Daniel Ortega's Staying Power
STEVE INSKEEP, host:
Now 20 years ago, Daniel Ortega and Nicaragua were at the center of U.S. foreign policy concerns.
President RONALD REAGAN: I know that no one in Congress wants to see Nicaragua become a Soviet military base. My friends, I must tell you in all seriousness, Nicaragua is becoming a Soviet base every day that we debate and debate and debate and do nothing.
INSKEEP: President Ronald Reagan warned Americans that the left wing Sandinistas were a mere two-day's march from the border of Texas. His administration overtly, and later covertly, gave financial and military support to the anti-Sandinista forces known as Contras.
NPR's Tom Gjelten spent much of the '80s in Central America covering Daniel Ortega and the wars in Nicaragua and neighboring El Salvador. Tom, good morning.
TOM GJELTEN: Good morning, Steve.
INSKEEP: Why was Ortega such a concern?
GJELTEN: Well, as you heard what President Reagan said, there was this idea in the United States that Nicaragua was going to become a Soviet military base, and this was part of that long ago thing we called the Cold War. Remember that? We were in a global struggle against communism.
That was the political background, and Daniel Ortega and the Sandinistas, you know, looked a lot like Fidel Castro. They wore camouflage uniforms and carried guns and talked about Cuba being an inspiration.
Then there was this other thing called the Reagan Doctrine. President Reagan was committed at that time to fighting communism in those places where there were local forces who were willing and able to do the actual fighting on the ground, kind of proxy armies. Those were the countries where the United States was really focused.
That would be Afghanistan, where you had mujahideen fighting the Soviets, and in Angola where you had Jonas Savimbi's rebels fighting the Angola government, and in Nicaragua you had this Contra army that was willing to fight the Sandinistas. So that was one the places where the United States decided to make a stand.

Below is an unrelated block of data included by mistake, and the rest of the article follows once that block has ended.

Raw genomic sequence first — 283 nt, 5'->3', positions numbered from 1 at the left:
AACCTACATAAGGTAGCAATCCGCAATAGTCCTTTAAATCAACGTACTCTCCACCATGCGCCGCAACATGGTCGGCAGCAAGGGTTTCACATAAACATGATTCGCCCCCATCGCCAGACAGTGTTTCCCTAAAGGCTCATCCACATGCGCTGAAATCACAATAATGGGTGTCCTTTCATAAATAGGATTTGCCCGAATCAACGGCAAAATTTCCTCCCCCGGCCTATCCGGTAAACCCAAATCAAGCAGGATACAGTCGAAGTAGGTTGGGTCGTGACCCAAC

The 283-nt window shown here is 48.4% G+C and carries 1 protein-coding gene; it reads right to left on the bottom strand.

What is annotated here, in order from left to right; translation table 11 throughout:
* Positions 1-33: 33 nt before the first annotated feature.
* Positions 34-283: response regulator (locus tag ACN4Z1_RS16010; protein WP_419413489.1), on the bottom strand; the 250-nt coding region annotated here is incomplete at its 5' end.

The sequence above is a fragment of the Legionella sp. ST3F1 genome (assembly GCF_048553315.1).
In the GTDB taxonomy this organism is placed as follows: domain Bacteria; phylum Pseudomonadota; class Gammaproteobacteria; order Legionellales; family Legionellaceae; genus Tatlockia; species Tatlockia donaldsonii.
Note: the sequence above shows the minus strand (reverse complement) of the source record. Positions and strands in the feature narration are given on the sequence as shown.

INSKEEP: Do you see parallels between the global struggle against communism, as you called it, and the global war on terror now?
GJELTEN: Well, it certainly was a parallel in terms of priority that it had within U.S. foreign policy. I mean that was the guiding principle of U.S. foreign policy then, just as opposing terrorism is now. But I think the most important thing to emphasize is how different that war was from what we see today.
That was - the wars in Central America were not ethnic conflicts. The two sides in each case came from the same society, even the same social group. Some cases even the same family. You had families split with one brother fighting on the Sandinista side, the other on the Contra side.
So it wasn't in any sense an ethnic or a religious war. These were wars that were often brutal, and a lot of civilians did get killed, but it was fundamentally an economic conflict in each of these countries. It was - the issue was how to distribute wealth, who got the land. It was a haves versus have-not conflict. So in that sense very different conflicts from what we see today.
INSKEEP: Well, is there some way then that this administration just picked up where the Reagan administration left off?
GJELTEN: Well, what's strange, Steve, is that the United States won that first round. Daniel Ortega and the Sandinistas lost. The Sandinistas agreed to hold elections in part because they were so convinced that they were going to win. And quite to their astonishment, they lost and the opposition did come to power.
But what happened then - and I'm afraid, Steve, this is something that we have seen happen elsewhere - the United States basically just declared victory and walked away from Central America without doing all that much to resolve the underlying issues, which was the lack of equitable economic development, the absence of democratic institutions, the problems of corruption. None of those problems got resolved, which is why the United States should not be entirely surprised that it's back here dealing with some of the same characters it was dealing with 20 years ago.
INSKEEP: Tom, thanks very much. That's NPR's Tom Gjelten. Transcript provided by NPR, Copyright NPR.